The Baron's castle
Confident in his wife's virtue, the Baron has invited the league of bachelors to be his guests at the castle. Alone with Marjolaine, Annibal thinks his attempts at seduction are working until she gives him a severe box on the ears. Despite this setback he intends to persist, and bribes a servant to smuggle him into Marjolaine's bedroom in a large chest. From this hiding place he watches her undress, and is much affected by her beauty. Frickel comes to warn Marjolaine of the bachelors' plot against her, and Annibal seizes his opportunity. He pushes Frickel into a cupboard, locks it, and rouses the house. Marjolaine is hopelessly compromised, discovered with a man in her room. The Baron admits that he has lost the bet and hands over the castle and his possessions to Annibal.
A villa at Boitsfort, near Brussels
The Baron, reduced to poverty by his lost bet, is living alone, with only a dead fowl called George to keep him company. Frickel and Marjolaine are wandering the country selling clocks. The Baron obtains a divorce, discovering just too late that he has been deceived by Annibal. He tries to stop the divorce, but cannot. Annibal hopes that Marjolaine will choose him. To his and the Baron's chagrin she rejects them both, chooses Frickel, and declares that at last she has obtained the real prize of virtue.
The first production outside France was in March 1877 at the Théâtre des Fantaisies-Parisiennes in Brussels, where Lecocq had been based before moving back to Paris. Eugène Humbert, the director of the Fantaisies-Parisiennes, planned to take his company to play the piece in London, as he had with earlier Lecocq operas, but the plan fell through.The British premiere was in October 1877 at the Royalty Theatre, London, with Kate Santley as Marjolaine and Lionel Brough as the Baron. The first American production was presented at the Broadway Theatre, New York, in the same month by Marie Aimée's company. The piece was staged in Vienna in 1880 and Montevideo in 1881.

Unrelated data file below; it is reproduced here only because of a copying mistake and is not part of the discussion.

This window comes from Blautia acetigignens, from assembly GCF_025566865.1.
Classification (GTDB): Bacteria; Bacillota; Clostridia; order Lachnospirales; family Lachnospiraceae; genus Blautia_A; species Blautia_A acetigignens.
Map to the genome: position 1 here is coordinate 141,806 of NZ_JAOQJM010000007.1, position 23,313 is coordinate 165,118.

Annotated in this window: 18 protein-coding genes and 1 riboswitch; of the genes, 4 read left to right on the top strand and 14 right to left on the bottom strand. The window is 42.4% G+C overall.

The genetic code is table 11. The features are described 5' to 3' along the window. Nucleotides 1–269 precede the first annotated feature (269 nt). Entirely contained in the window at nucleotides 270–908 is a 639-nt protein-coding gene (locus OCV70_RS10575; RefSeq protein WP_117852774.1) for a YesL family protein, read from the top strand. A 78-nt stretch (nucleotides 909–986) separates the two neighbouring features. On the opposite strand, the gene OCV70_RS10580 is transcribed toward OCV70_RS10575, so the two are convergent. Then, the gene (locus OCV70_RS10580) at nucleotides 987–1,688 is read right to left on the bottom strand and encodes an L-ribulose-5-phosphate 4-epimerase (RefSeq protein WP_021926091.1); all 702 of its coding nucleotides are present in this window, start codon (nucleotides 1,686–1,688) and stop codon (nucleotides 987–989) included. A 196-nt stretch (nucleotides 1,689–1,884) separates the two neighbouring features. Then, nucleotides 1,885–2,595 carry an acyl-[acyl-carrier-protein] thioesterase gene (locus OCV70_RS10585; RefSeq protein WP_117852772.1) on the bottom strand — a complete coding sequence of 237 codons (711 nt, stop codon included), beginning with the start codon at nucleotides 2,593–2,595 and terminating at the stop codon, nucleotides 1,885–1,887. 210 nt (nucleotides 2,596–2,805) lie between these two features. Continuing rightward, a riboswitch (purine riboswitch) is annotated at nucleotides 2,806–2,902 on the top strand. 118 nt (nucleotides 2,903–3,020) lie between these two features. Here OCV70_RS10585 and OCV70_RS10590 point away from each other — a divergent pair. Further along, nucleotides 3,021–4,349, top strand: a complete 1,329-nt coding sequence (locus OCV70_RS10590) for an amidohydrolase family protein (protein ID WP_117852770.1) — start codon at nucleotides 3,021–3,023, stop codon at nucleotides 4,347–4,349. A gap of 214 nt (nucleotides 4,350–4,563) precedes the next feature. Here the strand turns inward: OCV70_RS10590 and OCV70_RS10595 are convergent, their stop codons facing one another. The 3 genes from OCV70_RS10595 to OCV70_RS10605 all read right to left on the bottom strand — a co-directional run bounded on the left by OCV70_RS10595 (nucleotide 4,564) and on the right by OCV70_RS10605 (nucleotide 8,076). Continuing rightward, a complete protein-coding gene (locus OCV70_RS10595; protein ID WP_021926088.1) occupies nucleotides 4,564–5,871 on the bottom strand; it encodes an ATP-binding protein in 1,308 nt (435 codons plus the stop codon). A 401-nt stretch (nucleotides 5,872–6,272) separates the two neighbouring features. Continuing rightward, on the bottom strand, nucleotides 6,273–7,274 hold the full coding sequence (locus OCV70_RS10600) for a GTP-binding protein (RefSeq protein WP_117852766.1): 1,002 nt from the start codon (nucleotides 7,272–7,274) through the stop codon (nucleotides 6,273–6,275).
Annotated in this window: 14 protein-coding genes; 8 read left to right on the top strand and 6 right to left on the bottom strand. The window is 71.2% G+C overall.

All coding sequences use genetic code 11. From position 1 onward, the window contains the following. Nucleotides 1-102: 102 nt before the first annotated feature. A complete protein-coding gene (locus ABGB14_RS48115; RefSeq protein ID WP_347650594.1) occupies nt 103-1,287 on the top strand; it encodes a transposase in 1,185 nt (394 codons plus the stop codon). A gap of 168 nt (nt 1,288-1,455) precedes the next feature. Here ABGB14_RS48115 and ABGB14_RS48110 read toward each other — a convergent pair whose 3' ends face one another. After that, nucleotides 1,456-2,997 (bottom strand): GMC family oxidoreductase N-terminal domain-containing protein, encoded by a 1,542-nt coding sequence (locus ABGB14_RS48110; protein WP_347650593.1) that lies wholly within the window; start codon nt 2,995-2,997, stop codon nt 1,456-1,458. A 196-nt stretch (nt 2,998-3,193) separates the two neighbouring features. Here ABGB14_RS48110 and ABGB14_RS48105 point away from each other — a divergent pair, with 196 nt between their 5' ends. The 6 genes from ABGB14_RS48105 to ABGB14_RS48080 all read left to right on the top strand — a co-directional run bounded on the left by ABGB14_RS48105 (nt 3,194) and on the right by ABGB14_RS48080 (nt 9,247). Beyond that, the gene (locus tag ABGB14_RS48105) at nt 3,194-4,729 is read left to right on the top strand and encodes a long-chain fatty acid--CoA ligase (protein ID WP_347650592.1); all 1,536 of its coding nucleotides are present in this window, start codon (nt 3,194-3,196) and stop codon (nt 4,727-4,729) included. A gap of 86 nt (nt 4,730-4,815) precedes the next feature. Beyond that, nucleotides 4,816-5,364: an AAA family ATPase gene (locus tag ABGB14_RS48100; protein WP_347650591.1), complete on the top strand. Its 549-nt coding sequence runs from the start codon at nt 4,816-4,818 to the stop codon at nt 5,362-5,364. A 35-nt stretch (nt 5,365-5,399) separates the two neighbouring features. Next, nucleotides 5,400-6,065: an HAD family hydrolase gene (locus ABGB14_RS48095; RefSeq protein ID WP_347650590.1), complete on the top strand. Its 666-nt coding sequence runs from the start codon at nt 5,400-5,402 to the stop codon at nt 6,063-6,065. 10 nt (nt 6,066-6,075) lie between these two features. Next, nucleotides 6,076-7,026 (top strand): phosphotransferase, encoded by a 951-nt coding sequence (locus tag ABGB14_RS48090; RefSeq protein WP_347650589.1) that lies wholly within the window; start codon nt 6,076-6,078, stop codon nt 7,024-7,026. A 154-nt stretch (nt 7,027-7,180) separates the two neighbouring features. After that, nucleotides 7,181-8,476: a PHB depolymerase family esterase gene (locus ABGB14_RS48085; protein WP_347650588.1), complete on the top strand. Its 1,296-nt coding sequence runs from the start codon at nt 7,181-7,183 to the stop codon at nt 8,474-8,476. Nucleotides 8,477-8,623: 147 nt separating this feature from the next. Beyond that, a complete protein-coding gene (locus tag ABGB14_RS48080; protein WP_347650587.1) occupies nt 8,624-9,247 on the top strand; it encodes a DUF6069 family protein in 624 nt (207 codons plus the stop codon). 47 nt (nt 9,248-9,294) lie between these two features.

In Les Annales du Théâtre et de la Musique , Édouard Noël and Edmond Stoullig thought the music of the first act the best of the score, and the other two acts, despite some fine numbers, rather padded with predictable material.The music critic of the Revue et Gazette musicale de Paris wrote:
Never has M. Ch. Lecocq given the public a work more carefully structured, more felicitous in melody, than La Marjolaine. Operetta's buffoonery has given way to a refined, delicate musical style which is agreeable both to the public and to musicians. This little muse of opera buffa, svelte and clear, laughing with silvery directness but without crudity, boldly continues its way towards opera-comique, and it is M. Lecocq who leads her by the hand.
The Paris correspondent of The Era wrote that Lecocq's style moved more and more to that of true opéra comique; he found the libretto very funny but "spicy, not to say smutty, in the extreme".His London confrère, reviewing the British premiere, found the piece less risqué, but thought Lecocq's score curiously unequal, the first act much superior to the other two. The New York Times thought the score much livelier than that of La petite mariée, and the story and characters more original. The Pall Mall Gazette took a different view of the originality of the plot, finding echoes not only of Cymbeline, but of Fra Diavolo , Linda di Chamounix , and Le Réveillon, the play on which Die Fledermaus was based.